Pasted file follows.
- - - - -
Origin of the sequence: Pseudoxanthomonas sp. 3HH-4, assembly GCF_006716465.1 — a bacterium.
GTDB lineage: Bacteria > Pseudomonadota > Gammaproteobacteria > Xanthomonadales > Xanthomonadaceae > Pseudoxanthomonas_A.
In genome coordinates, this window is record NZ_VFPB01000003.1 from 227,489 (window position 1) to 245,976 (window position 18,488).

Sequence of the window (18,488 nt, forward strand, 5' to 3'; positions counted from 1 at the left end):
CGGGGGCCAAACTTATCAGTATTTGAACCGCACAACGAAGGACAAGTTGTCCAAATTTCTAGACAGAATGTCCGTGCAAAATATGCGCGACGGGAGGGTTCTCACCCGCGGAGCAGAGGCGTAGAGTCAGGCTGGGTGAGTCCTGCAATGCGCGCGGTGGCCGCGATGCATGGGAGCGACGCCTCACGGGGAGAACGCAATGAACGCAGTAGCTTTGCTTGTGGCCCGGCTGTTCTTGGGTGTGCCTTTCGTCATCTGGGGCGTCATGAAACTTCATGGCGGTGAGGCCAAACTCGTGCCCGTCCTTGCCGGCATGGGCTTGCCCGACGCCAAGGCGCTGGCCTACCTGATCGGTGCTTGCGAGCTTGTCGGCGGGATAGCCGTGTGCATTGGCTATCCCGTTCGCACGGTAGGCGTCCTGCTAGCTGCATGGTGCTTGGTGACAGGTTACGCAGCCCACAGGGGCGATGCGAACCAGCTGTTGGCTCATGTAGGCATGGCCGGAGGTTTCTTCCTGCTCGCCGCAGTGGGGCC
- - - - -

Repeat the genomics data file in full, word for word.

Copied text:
Origin of the sequence: Pseudoxanthomonas sp. 3HH-4, assembly GCF_006716465.1 — a bacterium.
GTDB lineage: Bacteria > Pseudomonadota > Gammaproteobacteria > Xanthomonadales > Xanthomonadaceae > Pseudoxanthomonas_A.
In genome coordinates, this window is record NZ_VFPB01000003.1 from 227,489 (window position 1) to 245,976 (window position 18,488).

Sequence of the window (18,488 nt, forward strand, 5' to 3'; positions counted from 1 at the left end):
CGGGGGCCAAACTTATCAGTATTTGAACCGCACAACGAAGGACAAGTTGTCCAAATTTCTAGACAGAATGTCCGTGCAAAATATGCGCGACGGGAGGGTTCTCACCCGCGGAGCAGAGGCGTAGAGTCAGGCTGGGTGAGTCCTGCAATGCGCGCGGTGGCCGCGATGCATGGGAGCGACGCCTCACGGGGAGAACGCAATGAACGCAGTAGCTTTGCTTGTGGCCCGGCTGTTCTTGGGTGTGCCTTTCGTCATCTGGGGCGTCATGAAACTTCATGGCGGTGAGGCCAAACTCGTGCCCGTCCTTGCCGGCATGGGCTTGCCCGACGCCAAGGCGCTGGCCTACCTGATCGGTGCTTGCGAGCTTGTCGGCGGGATAGCCGTGTGCATTGGCTATCCCGTTCGCACGGTAGGCGTCCTGCTAGCTGCATGGTGCTTGGTGACAGGTTACGCAGCCCACAGGGGCGATGCGAACCAGCTGTTGGCTCATGTAGGCATGGCCGGAGGTTTCTTCCTGCTCGCCGCAGTGGGGCC